And I mean that in the broadest sense. But let's first go back to that poor deluded South Carolinian who shouted with perfect naivete'--"Keep your government hands off MY Medicare!" (At one of these ever more contentious Town Hall meetings) His feelings of contentment, complacency, and security about his health-care situation totally negated his ultra-right-wing proclivities. He took for granted the predictable efficiency of this 45-year-old, single-payer public program, caring little whence it came.
Three years ago he may have been one of those around the country shouting--"Hands off my Social Security!" But no, wrong target. Those protests were directed against Bush/Cheney and the Congressional Neo-Cons who were threatening to privatize Social Security. Bad mistake, they admitted after-the-fact. Among voters, that perceived danger to this 70-year-old, single-payer public program--along with The War, which was of more concern in those days than now, alas--helped bring about the Great Republican Downfall of 2006. They lost control of Congress and a lot of other things, inevitably including the White House three years later.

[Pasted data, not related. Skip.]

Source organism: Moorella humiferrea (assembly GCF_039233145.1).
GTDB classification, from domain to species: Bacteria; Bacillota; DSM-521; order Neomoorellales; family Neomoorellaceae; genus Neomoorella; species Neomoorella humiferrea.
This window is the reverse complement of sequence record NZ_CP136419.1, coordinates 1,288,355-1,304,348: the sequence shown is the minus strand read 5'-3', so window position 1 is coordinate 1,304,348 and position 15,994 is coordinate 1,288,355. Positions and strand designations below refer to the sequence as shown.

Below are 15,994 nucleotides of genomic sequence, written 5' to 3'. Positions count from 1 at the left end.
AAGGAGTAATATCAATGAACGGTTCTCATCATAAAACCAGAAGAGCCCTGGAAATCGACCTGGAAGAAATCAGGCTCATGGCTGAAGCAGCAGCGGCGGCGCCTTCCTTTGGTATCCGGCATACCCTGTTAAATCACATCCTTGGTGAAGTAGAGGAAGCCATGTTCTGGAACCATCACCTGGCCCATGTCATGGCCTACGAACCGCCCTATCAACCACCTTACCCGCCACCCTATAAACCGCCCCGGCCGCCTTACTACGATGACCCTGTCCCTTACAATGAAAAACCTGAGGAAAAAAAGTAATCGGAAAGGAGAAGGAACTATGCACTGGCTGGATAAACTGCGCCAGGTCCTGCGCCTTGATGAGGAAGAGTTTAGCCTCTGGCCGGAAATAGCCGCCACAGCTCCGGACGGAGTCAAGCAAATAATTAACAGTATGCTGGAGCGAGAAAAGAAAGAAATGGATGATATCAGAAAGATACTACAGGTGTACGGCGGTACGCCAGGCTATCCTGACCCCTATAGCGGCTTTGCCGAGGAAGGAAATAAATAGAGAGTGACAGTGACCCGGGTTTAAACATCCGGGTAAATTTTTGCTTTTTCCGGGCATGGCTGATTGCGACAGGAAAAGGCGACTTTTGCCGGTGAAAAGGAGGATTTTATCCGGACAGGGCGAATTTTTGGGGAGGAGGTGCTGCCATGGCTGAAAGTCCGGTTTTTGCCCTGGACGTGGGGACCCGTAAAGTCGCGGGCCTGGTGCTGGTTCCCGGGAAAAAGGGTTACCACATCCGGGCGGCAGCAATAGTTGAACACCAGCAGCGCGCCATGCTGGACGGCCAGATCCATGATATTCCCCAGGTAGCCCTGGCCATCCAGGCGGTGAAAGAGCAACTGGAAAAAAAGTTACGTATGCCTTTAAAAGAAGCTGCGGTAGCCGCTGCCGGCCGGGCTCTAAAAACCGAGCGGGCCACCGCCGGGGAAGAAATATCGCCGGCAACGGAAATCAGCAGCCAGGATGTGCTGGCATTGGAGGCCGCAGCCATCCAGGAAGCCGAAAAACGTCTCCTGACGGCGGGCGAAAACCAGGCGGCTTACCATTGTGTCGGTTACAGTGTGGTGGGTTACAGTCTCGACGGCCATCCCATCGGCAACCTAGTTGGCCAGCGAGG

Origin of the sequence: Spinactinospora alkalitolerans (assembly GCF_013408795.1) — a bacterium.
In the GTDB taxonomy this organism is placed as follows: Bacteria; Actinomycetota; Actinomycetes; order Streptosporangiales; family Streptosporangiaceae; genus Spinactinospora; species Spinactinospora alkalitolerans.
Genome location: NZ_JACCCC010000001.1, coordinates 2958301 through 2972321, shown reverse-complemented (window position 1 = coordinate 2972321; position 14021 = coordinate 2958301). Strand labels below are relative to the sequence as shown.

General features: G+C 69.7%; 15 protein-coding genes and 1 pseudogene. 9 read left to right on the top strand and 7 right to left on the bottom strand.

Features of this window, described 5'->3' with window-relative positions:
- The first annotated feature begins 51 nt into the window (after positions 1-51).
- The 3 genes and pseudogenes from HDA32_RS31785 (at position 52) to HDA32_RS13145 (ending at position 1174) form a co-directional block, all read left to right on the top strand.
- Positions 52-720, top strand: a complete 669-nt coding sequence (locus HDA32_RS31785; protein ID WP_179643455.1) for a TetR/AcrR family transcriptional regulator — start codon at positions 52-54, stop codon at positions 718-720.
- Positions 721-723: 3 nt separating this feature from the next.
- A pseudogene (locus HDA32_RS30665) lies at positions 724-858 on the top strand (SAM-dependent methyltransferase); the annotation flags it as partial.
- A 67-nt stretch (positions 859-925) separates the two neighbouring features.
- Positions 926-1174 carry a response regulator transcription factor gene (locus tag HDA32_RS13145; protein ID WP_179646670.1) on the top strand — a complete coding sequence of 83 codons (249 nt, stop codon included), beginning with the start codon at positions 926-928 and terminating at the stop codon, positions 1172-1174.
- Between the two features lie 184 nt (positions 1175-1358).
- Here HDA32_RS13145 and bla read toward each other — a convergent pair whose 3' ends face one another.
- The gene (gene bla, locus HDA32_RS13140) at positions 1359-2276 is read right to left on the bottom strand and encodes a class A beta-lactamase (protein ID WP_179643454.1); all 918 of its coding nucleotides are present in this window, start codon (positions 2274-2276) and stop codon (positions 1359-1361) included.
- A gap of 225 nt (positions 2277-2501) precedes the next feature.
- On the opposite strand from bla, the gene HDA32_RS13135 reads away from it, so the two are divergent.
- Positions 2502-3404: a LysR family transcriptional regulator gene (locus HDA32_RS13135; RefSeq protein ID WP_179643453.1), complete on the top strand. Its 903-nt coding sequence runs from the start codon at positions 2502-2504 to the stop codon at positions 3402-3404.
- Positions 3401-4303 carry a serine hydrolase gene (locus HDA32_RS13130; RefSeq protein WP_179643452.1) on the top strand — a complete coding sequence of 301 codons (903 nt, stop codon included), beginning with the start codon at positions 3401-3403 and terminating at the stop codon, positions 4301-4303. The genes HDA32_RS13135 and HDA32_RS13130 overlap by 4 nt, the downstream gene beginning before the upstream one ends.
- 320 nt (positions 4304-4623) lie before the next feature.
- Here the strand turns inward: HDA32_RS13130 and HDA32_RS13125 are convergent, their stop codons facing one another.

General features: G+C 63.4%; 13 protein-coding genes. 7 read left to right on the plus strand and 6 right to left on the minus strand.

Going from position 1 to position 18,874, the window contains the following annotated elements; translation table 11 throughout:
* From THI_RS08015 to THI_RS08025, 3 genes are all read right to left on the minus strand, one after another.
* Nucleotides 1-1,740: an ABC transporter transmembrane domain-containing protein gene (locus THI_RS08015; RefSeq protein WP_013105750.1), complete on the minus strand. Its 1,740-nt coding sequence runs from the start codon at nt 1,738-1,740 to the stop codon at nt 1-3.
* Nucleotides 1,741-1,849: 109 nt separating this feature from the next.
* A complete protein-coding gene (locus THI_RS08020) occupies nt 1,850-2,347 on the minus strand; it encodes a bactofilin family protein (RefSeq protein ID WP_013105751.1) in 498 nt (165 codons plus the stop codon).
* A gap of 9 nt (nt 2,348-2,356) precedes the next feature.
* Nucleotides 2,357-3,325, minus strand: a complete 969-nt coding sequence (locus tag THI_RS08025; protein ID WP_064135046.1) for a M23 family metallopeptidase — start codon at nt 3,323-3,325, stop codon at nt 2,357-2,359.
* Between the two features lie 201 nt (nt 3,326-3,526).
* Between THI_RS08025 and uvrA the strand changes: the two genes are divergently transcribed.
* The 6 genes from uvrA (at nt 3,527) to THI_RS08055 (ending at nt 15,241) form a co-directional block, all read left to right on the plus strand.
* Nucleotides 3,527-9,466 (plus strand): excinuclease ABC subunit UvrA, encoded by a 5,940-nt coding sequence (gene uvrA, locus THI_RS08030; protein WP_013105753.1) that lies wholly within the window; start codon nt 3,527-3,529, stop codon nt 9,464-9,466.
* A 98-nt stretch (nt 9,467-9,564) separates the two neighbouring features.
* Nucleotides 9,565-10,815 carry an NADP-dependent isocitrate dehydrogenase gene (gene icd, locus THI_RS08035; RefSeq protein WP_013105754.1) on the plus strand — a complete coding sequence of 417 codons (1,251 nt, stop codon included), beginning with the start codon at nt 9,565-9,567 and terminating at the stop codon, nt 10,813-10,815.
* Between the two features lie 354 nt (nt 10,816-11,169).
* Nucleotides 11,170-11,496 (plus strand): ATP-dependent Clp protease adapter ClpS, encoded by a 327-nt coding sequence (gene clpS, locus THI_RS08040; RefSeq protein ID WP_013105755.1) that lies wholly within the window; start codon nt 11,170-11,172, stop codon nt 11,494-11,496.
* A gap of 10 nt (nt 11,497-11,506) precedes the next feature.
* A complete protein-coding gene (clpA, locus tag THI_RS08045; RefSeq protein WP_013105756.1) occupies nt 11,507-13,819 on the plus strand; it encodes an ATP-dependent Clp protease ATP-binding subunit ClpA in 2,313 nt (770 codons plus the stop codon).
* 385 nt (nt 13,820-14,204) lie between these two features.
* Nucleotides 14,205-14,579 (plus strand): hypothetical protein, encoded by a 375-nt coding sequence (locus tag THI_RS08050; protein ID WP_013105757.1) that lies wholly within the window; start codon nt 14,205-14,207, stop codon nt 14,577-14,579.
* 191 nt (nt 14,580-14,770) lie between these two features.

As a result, no politician with any sense of self-preservation at all will dare propose any sort of meddling with these two venerable institutions ever, ever again--in our lifetimes anyway. Yet in their time there was considerable opposition to both. Coming out of FDR's "New Deal," Social Security was declared "welfare-statism" (aka communism). And coming out of LBJ's "Great Society," Medicare was declared "socialized medicine"--as is the Public Option today by retro-wing-nuts.
I wish I'd said, "We're all born with a pre-existing condition: mortality," but Hendrik Hertzberg already did in the Aug. 3rd NewYorker. Great line--ironically excoriating the insurance industry's favorite scam. However, We the people of the United States, good tax-payers all, have established two time-tested single-payer ways, so far, of ameliorating the effects of human mortality. Social Security covers old age, and Medicare covers, um ... old age. Wait a minute. Isn't that discriminatory "age-ism"? I wish I were younger--I'd protest.